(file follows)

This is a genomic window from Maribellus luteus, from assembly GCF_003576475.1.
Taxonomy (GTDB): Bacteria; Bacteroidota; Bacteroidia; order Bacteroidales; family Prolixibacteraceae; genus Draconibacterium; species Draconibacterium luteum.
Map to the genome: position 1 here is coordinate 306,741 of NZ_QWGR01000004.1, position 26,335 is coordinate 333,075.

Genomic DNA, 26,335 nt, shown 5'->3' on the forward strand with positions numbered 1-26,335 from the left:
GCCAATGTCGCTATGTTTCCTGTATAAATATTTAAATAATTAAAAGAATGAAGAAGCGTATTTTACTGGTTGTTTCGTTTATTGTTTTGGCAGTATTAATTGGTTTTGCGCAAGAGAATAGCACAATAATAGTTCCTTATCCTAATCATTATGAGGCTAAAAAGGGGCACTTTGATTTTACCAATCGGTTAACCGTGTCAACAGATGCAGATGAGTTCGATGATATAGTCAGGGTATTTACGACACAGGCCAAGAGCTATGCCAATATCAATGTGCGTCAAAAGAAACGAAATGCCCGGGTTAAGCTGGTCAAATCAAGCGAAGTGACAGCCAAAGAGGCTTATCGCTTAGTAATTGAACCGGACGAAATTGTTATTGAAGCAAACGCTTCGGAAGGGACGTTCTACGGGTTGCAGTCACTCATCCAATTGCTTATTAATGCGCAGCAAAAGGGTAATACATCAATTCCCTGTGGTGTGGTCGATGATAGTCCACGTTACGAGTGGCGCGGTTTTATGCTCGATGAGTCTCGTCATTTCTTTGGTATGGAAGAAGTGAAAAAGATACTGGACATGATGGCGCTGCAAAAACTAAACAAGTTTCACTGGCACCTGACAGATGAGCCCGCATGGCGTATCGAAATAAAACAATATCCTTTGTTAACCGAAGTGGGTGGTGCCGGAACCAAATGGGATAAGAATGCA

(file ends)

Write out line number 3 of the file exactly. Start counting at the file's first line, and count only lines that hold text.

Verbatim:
Map to the genome: position 1 here is coordinate 306,741 of NZ_QWGR01000004.1, position 26,335 is coordinate 333,075.